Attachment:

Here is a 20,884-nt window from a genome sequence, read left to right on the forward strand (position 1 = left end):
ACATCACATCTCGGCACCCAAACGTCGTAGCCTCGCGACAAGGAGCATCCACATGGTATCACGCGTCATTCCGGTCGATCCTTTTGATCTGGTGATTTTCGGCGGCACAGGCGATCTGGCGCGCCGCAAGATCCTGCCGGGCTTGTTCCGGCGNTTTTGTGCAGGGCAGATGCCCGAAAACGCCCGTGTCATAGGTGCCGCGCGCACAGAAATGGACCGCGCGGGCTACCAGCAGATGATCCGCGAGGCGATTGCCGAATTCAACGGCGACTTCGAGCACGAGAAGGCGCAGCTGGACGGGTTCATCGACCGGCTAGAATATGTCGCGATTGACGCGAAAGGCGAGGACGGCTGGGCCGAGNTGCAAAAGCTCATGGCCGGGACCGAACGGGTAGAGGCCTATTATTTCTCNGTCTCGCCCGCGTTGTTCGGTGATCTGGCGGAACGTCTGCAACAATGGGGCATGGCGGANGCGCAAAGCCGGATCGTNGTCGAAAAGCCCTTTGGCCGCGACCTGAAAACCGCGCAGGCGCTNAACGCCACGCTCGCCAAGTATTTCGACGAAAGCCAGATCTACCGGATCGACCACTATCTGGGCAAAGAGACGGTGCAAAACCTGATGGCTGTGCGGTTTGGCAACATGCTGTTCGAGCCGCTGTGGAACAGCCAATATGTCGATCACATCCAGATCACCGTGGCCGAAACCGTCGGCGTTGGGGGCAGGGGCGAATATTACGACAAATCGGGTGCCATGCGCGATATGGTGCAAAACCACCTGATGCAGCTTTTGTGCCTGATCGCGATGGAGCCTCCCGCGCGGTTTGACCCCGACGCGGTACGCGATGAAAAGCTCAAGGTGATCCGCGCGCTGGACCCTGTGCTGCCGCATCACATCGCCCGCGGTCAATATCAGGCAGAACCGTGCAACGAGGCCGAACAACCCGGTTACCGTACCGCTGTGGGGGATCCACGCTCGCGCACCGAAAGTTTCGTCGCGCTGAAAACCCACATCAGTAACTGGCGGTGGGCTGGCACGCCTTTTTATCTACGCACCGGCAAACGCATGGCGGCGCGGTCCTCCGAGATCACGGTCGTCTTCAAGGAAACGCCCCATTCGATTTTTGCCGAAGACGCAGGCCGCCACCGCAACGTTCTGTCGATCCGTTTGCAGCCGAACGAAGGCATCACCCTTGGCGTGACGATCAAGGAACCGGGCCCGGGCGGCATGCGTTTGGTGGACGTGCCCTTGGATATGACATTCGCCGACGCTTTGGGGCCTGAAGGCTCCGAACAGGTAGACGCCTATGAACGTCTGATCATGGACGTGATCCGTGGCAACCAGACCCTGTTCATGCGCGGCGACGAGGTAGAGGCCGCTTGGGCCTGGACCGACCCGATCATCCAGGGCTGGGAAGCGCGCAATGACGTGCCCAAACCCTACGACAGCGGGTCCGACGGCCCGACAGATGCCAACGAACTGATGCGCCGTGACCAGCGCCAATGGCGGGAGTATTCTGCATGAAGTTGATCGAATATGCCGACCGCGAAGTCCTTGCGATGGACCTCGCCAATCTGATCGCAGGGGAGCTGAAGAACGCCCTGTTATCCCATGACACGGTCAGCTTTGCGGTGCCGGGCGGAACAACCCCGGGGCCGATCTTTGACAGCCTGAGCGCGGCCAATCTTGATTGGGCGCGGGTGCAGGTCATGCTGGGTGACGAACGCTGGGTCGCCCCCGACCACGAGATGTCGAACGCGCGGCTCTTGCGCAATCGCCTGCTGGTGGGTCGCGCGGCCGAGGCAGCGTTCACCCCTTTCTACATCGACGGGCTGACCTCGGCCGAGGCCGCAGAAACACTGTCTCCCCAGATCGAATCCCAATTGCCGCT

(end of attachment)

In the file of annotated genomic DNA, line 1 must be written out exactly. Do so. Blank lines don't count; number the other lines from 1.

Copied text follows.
Here is a 20,884-nt window from a genome sequence, read left to right on the forward strand (position 1 = left end):